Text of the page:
• Obviously, a sister needs a posthumous date with Sigmund Freud!

    Monday, January 08, 2007

    Giving of Another Sort (II)

    What it do?

    So my friday interview was different in more ways than one. Apart from the unusual format of the interviews, for the first time, we were actually shown a live cadaver. Ok...a little oxymoronic(is that even a word?). All other interviews I'd been at involved our tour guides showing us the ominously shut doors to the anatomy lab, or taking us into the formaldehyde clad room and waving the sealed cadaver tanks in our faces closely followed by a short lecture about how for privacy reasons, the actual bodies couldn't be viewed by the public. You can imagine me and the other premeds elations when the med students/tour guides asked if we wanted to actually see the cadavers. Of course we said yes but as they unlocked the tanks, the looks on our faces gradually metamorphosized into one of confusion. I even began to ask myself if I was actually emotionally ready for it. On a few occasions, I've been known to think of myself braver than I actually am (Case in question: Watching certain movies and believing I was too "grown" to have nightmares). Hopefully this wasn't one of them.

    Eventually they revealed the body to us. With all due respect, it reminded me of the cat I dissected in Undergrad Anatomy...just bigger. I was expecting well defined organs and stuff but everything was just brown and indistinguishable. No one passed out or felt woozy(at least they didn't show it). But that might also have been because the cadaver's face and hands were covered up so for a minute you might even forget it was once a living human being. I don't know what I'd have done if I saw the face of what used to be a 79 year old man staring back at me.

    Anyways while in the room as I read the info sheets on the other tanks, I noticed a few things. For one thing none of the cadavers had died of natural causes and also, all of them were way over 70. I vaguely recalled Naijabloke's "lamentation" about how most people that even think about donating organs, and in this case bodies are usually older or terminally ill. From this little evidence, that idea seems accurate.

    I also have to agree with Oge.E et al that said it wasn't something they were ready to deal with. I think about it once in a while too but never enough to do anything about it. I guess when you are of age and the next step in life for you is neither med school nor how to survive it but making a safe painless transition to the other side, it might be easier to voluntarily think of organ legacies.

    More than ever even if I ever make the decision to donate my body parts, like Anonymous said, I am too scared that overzealous doctors waiting for organs for their patients might not do enough to save me before hauling in the commercial harvester and stripping me of my used to be life-maintainers. (PS: Anonymous, sorry to hear about your best friends mom, like the other commenters said, I what she did is the noblest form of love one can express. She would probably feel worse if she hadn't tried at all.) And yes, it is easier(emotionally and scientifically) to donate to a family member, I hear about those kind of donors more often, maybe because the media sensationalizes it and for once, with good reason.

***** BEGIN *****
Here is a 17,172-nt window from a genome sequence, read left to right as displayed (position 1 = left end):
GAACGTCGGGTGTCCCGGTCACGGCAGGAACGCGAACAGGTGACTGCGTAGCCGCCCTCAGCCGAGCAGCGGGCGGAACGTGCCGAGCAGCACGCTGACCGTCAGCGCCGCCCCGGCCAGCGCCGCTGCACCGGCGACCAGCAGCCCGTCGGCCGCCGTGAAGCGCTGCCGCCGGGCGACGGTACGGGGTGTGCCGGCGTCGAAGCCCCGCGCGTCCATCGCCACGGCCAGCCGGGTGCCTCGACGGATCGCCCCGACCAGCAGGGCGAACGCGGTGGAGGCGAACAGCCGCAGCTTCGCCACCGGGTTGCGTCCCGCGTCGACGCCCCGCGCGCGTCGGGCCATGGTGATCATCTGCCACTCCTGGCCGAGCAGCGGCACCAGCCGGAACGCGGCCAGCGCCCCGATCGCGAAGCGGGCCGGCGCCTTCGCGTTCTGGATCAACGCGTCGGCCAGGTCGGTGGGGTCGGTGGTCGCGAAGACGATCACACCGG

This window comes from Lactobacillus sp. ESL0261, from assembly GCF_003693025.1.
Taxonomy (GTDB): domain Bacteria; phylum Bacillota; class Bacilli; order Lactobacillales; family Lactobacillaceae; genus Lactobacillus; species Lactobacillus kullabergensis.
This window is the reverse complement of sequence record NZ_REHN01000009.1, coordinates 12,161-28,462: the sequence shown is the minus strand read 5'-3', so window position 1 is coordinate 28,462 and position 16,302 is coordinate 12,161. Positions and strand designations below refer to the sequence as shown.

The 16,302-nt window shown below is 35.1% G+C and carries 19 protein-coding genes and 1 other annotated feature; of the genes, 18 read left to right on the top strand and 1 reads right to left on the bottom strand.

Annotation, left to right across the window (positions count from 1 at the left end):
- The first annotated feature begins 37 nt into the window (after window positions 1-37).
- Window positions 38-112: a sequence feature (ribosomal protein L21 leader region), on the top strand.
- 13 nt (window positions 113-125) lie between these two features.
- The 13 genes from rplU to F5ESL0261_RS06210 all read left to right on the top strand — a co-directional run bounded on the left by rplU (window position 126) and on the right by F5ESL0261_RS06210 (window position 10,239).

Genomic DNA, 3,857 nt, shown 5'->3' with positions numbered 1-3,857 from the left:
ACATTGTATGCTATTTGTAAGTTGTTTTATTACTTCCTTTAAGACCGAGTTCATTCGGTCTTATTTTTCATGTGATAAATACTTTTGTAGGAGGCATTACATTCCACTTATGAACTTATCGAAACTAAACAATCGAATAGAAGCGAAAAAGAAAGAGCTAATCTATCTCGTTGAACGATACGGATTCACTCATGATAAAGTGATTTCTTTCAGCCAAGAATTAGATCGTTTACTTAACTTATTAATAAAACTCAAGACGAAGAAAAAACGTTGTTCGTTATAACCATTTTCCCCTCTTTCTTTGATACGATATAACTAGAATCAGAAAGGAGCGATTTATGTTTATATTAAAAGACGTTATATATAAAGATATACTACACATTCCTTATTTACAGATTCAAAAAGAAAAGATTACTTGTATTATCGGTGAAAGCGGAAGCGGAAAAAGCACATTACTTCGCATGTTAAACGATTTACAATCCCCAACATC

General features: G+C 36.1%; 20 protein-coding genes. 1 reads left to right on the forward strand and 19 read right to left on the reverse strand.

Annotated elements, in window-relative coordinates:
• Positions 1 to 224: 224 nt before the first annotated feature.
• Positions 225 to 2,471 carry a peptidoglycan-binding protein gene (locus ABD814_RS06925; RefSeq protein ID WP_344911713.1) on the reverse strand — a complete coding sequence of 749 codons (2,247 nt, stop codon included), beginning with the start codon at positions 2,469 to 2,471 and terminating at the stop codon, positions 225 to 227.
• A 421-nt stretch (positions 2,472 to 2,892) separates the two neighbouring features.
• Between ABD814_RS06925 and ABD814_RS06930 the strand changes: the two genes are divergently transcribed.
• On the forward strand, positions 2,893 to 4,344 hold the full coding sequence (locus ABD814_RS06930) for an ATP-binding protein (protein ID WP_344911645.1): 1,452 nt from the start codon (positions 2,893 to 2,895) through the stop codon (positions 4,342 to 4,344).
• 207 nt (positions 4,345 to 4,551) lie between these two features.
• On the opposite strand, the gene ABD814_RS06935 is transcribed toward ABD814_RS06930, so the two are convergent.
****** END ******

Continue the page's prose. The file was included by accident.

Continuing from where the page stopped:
I'll leave you with an interesting irony. Most of the med students I've talked to say that after seeing what a cadaver goes through during anatomy, even if they were planning to donate their bodies to science...they have hurriedly changed their minds!

    Most schools have funeral services for their cadaver after the anatomy class, they meet with the family and thank them for the donation. That brings to mind an interesting thought...I wonder where Nigerian Med Schools get their cadavers from cus I know aint no one donating even a broken fingernail to science on that part of the globe!!

    See Part I

    See Comments from part I

    Sorry I know this isn't exactly ideal monday morning reading...

    Wednesday, January 03, 2007

    Top 10 ToDos for 07

    Again Happy New Year All!!

    Thank you for all the interesting comments on the last post. I was going to do a feedback now but thought I'd lighten things up a bit for the New Year and save it for next time. If you still want to leave your comments on it, please do.

    So I don't have New Year Resolutions...per se. But I do have a laundry list of things that need to get done this year, by any means necessary.

    In roughly chronological order...

    1. Get that letter to Harvard by the end of next week

    2. Save up all the money I will need for the few months after May 7th when I'm out of a job(I'm about a quarter of the way there and Christmas didn't help much either)

    3. In case 2 fails, find something to do to possibly bring in some income after May 7th or start alerting possible contributors/donors of a possible resident-bum

    4. Work on developing body and spirit. Ok lemme spell that out: Gain all the weight I lost last year back(yes you read right, I said GAIN), and learn to chill with the Big Guy even when things are going smoothly.

    5. Try to be a little less selfish (that's probably part of 4, but I feel needs individual mention) and appreciate the people that love me

    6. Get my kids ready for their exam (3 more weeks, I'm getting cold feet)

    7. To follow through with transitioning my hair to natural this time, so help me GOD (3.5 months since last perm and counting)

    8. Matriculate at my dream medical school with some free money in the bank and no cosigner...again, So Help me GOD

    9. Finally renew that Student Visa, like...totally...really about time!

    10. Go Home after six long years, eat some suya and celebrate my mum's 50th with her!

    I think that covers it. I wish everyone a wonderful year and whatever you have on your list, God Speed achieving it/them. I'm off for interview #5 tomorrow. This might be THE ONE y'all! Did you just say "Aren't they all?"